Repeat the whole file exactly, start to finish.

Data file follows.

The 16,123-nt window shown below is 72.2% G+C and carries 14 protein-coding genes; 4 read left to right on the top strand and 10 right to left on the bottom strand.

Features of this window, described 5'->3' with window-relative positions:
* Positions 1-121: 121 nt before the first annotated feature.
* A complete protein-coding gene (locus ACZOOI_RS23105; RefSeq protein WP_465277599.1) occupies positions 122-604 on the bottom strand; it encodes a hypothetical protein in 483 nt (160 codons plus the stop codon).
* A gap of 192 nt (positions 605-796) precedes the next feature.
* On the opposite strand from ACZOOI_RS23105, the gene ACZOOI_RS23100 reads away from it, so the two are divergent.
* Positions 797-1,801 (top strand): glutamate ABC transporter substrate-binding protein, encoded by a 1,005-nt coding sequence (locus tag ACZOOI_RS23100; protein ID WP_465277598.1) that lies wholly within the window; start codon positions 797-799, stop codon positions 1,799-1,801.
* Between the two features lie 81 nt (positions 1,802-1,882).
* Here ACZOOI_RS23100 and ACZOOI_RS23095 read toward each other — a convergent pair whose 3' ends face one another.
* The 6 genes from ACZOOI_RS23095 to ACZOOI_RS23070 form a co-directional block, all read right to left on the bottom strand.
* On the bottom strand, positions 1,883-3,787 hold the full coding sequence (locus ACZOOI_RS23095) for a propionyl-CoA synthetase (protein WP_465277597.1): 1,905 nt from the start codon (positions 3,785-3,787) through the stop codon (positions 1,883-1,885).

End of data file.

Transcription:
The 16,123-nt window shown below is 72.2% G+C and carries 14 protein-coding genes; 4 read left to right on the top strand and 10 right to left on the bottom strand.

Features of this window, described 5'->3' with window-relative positions:
* Positions 1-121: 121 nt before the first annotated feature.
* A complete protein-coding gene (locus ACZOOI_RS23105; RefSeq protein WP_465277599.1) occupies positions 122-604 on the bottom strand; it encodes a hypothetical protein in 483 nt (160 codons plus the stop codon).
* A gap of 192 nt (positions 605-796) precedes the next feature.
* On the opposite strand from ACZOOI_RS23105, the gene ACZOOI_RS23100 reads away from it, so the two are divergent.
* Positions 797-1,801 (top strand): glutamate ABC transporter substrate-binding protein, encoded by a 1,005-nt coding sequence (locus tag ACZOOI_RS23100; protein ID WP_465277598.1) that lies wholly within the window; start codon positions 797-799, stop codon positions 1,799-1,801.
* Between the two features lie 81 nt (positions 1,802-1,882).
* Here ACZOOI_RS23100 and ACZOOI_RS23095 read toward each other — a convergent pair whose 3' ends face one another.
* The 6 genes from ACZOOI_RS23095 to ACZOOI_RS23070 form a co-directional block, all read right to left on the bottom strand.
* On the bottom strand, positions 1,883-3,787 hold the full coding sequence (locus ACZOOI_RS23095) for a propionyl-CoA synthetase (protein WP_465277597.1): 1,905 nt from the start codon (positions 3,785-3,787) through the stop codon (positions 1,883-1,885).